Focuses on developing a business plan for a successful new venture. Topics include opportunity evaluation, feasibility analysis, creating persuasive pitches for the business idea, competitive analysis, profiling the target market, developing financial forecasts and presentation of a business plan in a competitive style format. Prerequisites: ENTR 355; and BUAD major, ENTR minor or Certificate in Entrepreneurship.
ENTR 470 SPECIAL TOPICS (3)
Course content varies with each topic. In-depth study of contemporary business issues and how they affect current entrepreneurship practices. May be repeated for a maximum of 6 units provided a different topic is covered. Prerequisites: BUAD major or ENTR minor; sophomore/junior/senior standing.
ENTR 498 ENTREPRENEURSHIP AND NEW VENTURE MANAGEMENT (3)
Provides students the opportunity to apply concepts, research techniques, analytical thinking, report writing, and negotiation skills. The course is case-based in which the students will consider problems from the perspective of entrepreneurs, small business managers and consultants. The cases, based on actual organizations, will contain complex problems relevant to entrepreneurship. Prerequisites: ENTR 355; major in BUAD or minor in ENTR; senior standing.
MNGT 361 LEADERSHIP AND MANAGEMENT (3)
Experience how leadership impacts organizational culture, strategy, and performance. Topics include making strategic decisions; leading and motivating; building and managing teams; managing communication, conflict, and power dynamics; human resource management; entrepreneurship; international business. Prerequisite: sophomore/junior/senior major standing.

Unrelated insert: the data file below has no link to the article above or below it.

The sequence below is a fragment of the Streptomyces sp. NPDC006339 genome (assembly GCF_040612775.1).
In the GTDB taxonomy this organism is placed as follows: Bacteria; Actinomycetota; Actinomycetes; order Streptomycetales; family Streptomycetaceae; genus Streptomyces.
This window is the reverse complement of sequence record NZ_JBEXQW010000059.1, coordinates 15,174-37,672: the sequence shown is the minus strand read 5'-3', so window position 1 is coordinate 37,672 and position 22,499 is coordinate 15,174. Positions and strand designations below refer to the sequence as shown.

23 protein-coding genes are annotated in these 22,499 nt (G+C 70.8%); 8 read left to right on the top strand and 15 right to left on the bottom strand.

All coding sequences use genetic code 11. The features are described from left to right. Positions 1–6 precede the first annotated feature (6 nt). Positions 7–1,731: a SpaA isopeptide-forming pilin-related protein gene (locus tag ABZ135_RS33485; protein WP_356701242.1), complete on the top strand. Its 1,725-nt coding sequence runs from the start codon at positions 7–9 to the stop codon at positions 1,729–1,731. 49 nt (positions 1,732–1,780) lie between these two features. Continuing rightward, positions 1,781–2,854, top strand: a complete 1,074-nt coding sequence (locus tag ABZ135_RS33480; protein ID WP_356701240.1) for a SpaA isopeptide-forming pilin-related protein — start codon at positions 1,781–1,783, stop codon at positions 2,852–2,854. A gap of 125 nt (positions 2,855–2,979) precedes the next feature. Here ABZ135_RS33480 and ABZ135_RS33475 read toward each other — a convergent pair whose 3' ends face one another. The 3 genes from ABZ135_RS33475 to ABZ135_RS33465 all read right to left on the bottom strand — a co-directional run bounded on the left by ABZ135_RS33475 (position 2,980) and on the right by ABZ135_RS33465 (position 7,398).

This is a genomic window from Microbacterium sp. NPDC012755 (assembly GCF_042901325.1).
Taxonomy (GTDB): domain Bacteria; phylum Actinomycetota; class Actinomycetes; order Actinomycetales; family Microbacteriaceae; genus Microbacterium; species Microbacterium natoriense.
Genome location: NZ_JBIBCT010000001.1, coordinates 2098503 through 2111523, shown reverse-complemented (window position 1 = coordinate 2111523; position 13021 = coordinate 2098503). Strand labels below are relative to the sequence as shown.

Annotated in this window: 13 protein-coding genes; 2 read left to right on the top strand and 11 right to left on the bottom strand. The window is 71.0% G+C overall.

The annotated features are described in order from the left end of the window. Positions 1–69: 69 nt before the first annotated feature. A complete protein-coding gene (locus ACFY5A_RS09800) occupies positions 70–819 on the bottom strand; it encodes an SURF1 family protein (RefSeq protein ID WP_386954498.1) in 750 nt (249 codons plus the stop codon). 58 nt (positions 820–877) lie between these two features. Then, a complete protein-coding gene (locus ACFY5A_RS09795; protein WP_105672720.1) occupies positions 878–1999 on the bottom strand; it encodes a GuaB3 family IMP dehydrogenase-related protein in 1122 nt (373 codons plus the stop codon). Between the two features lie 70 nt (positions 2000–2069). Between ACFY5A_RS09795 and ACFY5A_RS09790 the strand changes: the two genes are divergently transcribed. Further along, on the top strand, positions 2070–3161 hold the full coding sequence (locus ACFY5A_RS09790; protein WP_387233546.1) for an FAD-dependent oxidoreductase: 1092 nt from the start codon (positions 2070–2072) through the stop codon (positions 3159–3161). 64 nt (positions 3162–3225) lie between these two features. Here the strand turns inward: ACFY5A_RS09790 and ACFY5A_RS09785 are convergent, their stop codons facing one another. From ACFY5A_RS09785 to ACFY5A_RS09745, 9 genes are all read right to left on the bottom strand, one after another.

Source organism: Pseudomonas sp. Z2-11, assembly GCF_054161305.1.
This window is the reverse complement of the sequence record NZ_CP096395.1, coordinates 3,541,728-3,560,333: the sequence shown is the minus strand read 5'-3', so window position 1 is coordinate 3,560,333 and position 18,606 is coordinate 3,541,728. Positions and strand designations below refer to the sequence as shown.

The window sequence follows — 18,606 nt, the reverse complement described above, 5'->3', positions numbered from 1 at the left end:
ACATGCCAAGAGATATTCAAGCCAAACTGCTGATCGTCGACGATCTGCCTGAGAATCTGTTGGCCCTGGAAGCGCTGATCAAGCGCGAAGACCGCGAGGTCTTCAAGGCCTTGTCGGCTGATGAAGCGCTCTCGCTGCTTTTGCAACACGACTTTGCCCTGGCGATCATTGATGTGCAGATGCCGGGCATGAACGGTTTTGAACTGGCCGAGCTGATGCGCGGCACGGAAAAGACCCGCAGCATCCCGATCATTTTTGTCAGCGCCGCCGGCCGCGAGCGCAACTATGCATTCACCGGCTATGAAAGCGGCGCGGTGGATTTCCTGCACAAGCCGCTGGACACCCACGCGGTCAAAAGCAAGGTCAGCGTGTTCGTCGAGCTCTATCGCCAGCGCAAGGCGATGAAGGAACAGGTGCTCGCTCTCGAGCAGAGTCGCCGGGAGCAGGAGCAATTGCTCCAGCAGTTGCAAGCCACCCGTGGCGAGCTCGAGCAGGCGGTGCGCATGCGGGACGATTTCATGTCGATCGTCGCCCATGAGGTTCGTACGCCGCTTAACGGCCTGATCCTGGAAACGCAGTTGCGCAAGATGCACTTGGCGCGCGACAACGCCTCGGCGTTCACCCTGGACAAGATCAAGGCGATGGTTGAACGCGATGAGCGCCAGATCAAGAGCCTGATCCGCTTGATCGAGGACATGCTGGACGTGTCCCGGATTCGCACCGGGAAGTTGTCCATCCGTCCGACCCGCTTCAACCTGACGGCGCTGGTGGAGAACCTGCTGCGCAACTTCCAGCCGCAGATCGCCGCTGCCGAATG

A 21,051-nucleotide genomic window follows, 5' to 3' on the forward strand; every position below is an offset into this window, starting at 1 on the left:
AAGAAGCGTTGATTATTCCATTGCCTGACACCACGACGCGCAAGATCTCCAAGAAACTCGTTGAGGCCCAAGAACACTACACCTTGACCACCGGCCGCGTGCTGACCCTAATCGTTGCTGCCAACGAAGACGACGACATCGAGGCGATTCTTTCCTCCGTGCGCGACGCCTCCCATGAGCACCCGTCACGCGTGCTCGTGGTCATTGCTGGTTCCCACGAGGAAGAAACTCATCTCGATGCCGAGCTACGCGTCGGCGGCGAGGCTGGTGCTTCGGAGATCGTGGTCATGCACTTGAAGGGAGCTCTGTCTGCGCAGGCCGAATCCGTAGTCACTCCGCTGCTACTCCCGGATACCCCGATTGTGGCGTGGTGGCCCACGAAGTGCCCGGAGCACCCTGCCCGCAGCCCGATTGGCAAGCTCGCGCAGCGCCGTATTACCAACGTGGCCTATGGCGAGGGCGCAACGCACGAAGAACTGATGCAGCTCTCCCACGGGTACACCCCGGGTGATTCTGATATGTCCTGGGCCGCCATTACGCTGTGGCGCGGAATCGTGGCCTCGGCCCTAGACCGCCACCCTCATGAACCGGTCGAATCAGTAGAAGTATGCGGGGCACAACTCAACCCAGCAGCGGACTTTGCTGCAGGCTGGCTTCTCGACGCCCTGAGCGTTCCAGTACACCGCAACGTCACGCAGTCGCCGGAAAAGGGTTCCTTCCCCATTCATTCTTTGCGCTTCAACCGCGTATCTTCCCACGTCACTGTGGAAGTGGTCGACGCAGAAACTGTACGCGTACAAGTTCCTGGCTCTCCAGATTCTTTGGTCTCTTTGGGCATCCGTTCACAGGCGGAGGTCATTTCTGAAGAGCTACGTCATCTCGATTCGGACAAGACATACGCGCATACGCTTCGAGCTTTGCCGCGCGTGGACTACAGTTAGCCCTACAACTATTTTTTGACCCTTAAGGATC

MNGT 375 INTERNATIONAL BUSINESS: THEORY AND PRACTICE (3)
The global dimensions and interdependencies of business: political environments, cultural context, international firms' strategies and market entry. Elements of international finance including international monetary systems, foreign exchange and global trade theory. Prerequisites: major in ACCT, BUAD, EBUS, PBUA, ECON or INST; junior standing.
MNGT 381 HUMAN RESOURCE MANAGEMENT (3)
Techniques and issues in acquiring, developing, motivating, and maintaining a competent work force. Topics include equal employment opportunity, human resource planning, recruitment and selection, training and development, performance evaluations, motivation, compensation and benefits, labor relations, and safety and health. Prerequisites: MNGT 361; major in ACCT, BUAD, EBUS, ECON, or MUSE; junior standing.
MNGT 391 DEVELOPING MANAGEMENT AND TEAM BUILDING SKILLS (3)
Essential managerial and team building skills needed for success in organizations. Designed to help students master skills using a five-step active learning model containing steps of skill assessment, skill learning, skill analysis, skill practice, and skill application. Topics include creating a team, planning and communicating in a team, leading a team, gaining power and influence, developing self-awareness, managing stress, creative problem-solving, motivation, and effective team performance. Not open to students who have successfully completed MNGT 415. Prerequisites: MNGT 361, junior and BUAD major standing.
MNGT 395 MANAGEMENT OF ORGANIZATIONAL BEHAVIOR (3)
Organizational behavior as a means to understand, explain, and improve human behavior and interactions: job performance, work motivation, job attitudes, trust and justice, work teams, power/politics and influence, leadership stress/ well-being at work, career management, decision making, and organizational effectiveness. Students who have successfully completed MNGT 421 would not receive additional credit for MNGT 395. Prerequisites: MNGT 361; junior/senior major standing.
MNGT 425 ORGANIZATION THEORY AND DEVELOPMENT (3)
Analysis and design of learning organizations emphasizing real life situations, including internal and external organizational environments, knowledge management, innovation and change, organizational growth and life cycles, size and complexity, intergroup relations and conflict, values and culture, and decision making processes. Prerequisites: senior major standing, MNGT 361.